There are lots of other metrics, though. Box score plus/minus. VORP. Win Shares. I’m not going to beleaguer the point here, but Mack isn’t looking too pretty in any of them.
- Offensive Win Shares: -0.3 (14th)
- Defensive Win Shares: 1.1 (6th)
- Win Shares: 0.8 (10th)
- Win Shares / 48: .041 (14th)
- Offensive Box Score +/-: -1.8 (9th)
- Defensive Box Score +/-: -0.2 (11th)
- Box Score +/-: -1.9 (11th)
- Value Over Replacement Player: 0.00 (11th)
These are not the desired ranks for someone who is, at worst, the team’s 6th man according to the rotation data (4th most minutes, 5th highest MPG). Rather, this is what a likely Playoff liability looks like. It’s easy enough for me to see it, because we see a whole lot of it that even someone as dumb as me #TookNote of it.
Shelvin Mack is UAT-ing up the Utah Jazz. UAT is just the sum of USG%, AST%, and TOV%. When he’s on the court no one has the ball more, and no plays end up being his shot attempts, assists, or turn overs more. When he’s in the game he has the greatest effect on what happens to the team on offense (you know, that thing where the Jazz have been losing ground because of over the last few games). And that’s a problem because as exposed before, he’s not really great on offense.
When ranked by cumulative UAT this is what you get:
Mack is in control of over 60% of what happens when he’s on the court. Hill and Hayward are both in the Top 5 on the team rank, and in the high 50% range — but they are KILLING it on offense this year. Not far behind Mack we also see Diaw. Diaw and Mack are so high primarily because they are #1 and #2 in turn overs (as seen in TOV%) on the entire team.
Compare what Mack is doing to that of Burks, Hood, Ingles, or Johnson:
(USG% / AST% / TOV% - UAT)
- Mack: .203 / .215 / .198 (.616)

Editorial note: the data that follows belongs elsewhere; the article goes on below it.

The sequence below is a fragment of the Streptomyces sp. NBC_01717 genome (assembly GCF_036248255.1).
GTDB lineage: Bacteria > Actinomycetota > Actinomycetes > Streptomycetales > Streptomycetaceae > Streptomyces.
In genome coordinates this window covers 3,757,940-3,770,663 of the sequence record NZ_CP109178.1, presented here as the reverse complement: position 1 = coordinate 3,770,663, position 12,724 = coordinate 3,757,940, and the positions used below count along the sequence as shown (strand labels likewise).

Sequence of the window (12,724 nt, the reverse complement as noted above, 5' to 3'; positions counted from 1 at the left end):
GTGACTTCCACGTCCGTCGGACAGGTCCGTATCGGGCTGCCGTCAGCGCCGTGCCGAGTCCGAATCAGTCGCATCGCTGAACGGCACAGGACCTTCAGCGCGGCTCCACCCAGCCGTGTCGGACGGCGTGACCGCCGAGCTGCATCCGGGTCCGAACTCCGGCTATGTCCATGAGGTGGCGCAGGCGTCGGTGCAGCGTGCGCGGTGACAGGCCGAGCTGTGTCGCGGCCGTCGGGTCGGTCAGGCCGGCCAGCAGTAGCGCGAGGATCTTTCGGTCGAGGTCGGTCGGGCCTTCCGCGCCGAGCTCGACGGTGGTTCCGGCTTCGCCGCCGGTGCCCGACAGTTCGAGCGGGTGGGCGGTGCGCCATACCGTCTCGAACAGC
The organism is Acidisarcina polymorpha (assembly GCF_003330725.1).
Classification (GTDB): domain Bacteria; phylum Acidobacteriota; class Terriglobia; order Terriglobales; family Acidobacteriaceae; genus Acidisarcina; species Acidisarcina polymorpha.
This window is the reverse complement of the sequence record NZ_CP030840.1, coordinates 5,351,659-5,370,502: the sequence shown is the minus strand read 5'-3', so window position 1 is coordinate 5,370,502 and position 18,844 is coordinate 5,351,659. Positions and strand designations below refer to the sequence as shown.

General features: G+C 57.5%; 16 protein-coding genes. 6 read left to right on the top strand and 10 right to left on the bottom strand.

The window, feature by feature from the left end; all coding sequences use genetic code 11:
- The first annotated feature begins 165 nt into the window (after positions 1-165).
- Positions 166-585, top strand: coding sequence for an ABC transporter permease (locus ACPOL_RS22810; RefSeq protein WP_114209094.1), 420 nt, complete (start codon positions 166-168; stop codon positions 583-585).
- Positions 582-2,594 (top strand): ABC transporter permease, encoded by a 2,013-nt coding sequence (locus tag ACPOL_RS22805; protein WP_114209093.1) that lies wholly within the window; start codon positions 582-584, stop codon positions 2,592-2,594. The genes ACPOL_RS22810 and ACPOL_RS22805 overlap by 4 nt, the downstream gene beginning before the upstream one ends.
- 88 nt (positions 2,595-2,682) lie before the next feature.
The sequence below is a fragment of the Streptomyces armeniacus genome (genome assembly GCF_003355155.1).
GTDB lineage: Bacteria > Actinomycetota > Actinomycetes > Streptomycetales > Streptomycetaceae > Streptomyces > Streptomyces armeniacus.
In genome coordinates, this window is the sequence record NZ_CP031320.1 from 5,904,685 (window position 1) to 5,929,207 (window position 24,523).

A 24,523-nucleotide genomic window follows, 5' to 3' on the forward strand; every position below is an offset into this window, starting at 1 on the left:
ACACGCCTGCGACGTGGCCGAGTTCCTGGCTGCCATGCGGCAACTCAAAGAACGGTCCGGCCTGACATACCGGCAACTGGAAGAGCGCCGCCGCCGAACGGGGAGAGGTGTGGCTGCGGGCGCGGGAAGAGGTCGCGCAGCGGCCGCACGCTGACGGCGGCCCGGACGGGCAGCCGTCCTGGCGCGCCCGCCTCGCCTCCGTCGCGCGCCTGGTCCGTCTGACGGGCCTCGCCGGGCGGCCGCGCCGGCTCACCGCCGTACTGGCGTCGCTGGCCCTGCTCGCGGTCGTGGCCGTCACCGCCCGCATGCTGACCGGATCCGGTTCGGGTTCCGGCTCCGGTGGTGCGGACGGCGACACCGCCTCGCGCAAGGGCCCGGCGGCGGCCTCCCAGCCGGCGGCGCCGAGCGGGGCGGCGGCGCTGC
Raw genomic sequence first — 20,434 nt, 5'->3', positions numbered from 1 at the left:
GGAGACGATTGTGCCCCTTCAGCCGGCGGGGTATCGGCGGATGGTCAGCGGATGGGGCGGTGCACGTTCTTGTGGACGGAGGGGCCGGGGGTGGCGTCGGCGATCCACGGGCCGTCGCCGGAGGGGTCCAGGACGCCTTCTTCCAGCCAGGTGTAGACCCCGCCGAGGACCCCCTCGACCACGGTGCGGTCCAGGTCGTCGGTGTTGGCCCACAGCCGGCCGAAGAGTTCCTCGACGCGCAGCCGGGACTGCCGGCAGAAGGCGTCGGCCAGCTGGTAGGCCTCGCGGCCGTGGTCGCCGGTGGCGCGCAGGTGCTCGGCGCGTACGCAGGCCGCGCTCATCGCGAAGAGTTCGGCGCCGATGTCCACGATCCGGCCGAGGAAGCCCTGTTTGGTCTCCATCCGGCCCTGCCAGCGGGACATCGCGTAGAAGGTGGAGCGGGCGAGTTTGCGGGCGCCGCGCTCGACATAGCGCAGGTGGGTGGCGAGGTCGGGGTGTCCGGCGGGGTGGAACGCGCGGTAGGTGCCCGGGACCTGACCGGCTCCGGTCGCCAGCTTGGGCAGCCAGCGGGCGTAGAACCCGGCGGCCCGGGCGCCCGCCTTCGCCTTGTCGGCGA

- Burks: .230 / .112 / .129 (.471)
- Ingles: .144 / .163 / .156 (.463)
- Hood: .235 / .117 .078 (.430)
- Johnson: .184 / .120 / .100 (.404)
Sure, Mack has the highest AST% but is almost at a 1:1 ratio of AST% to TOV%. That’s not ideal. And I have to say that he’s shooting too much. It’s not that “that’s what the defense is doing, forcing the Jazz to pass it to Mack.” Mack is the dude with the ball in his hand who ends up driving into the paint for his “patented floater”. (Scroll up to see 5’10 Jameer Nelson blocking Mack again.)
If Mack’s job was to hold down the fort until the guards got healthy, he has done that. If his job was to specifically be offensive first off the bench to mimic what Burks does, he has done that. If his job is to be a me-first mercenary who is statistically below replacement level, and at the age of 26 not likely to get better, he’s kind of doing that too.
I’m not going to eat Diaw’s lunch here. His minutes are going away now that Favors is healthy, Lyles is contributing, and Gobert is dominating. A lot of his turn overs were a result of the team not being aware of his passing abilities and tendency. He’s not playing great, the numbers agree, and the coach is not leaning on him.
That’s not the case with Mack. Who is, again, 26 years old. Dante Exum is 21, longer, faster, more pass-first, a better defender, and not going to catch up to the rest of the class by going slower. If Dante is to be a rotation player by the Playoffs then he needs to play now. If he’s “just not in the rotation” like Trey Burke was, then Lindsey may have to start thinking of Ty-proofing the roster for Quin.
But right now, Mack continues to play a lot, is the most ball-dominant player on the team, and isn’t even average. I guess some people are happy with seeing a guy take shots and score while getting killed on defense every night. Lots of people loved Al Jefferson and Randy Foye too. Which side of history are you on?
AllThatAmar is a crazy person, and he writes online for the purpose of exorcising his twisted and dark mind. Shelvin Mack is averaging 8.5 ppg (.452 .323 .667), 3.1 apg, 2.3 rpg, 0.8 spg, 0.8 3ptm while playing 23.6 mpg this season. Yes, he is a point guard who is shooting in the low 30s from three and the mid 60s from the line in 2017. He has a 1.5 to 1.0 assist to turn over ratio. Amar made the mistake of discovering that just because someone has a position of authority, even in a field of precise expertise, that doesn’t make them immune to human error. Quin Snyder is a great head coach, a very smart and likable man, but Shelvin Mack shouldn’t be playing this much anymore.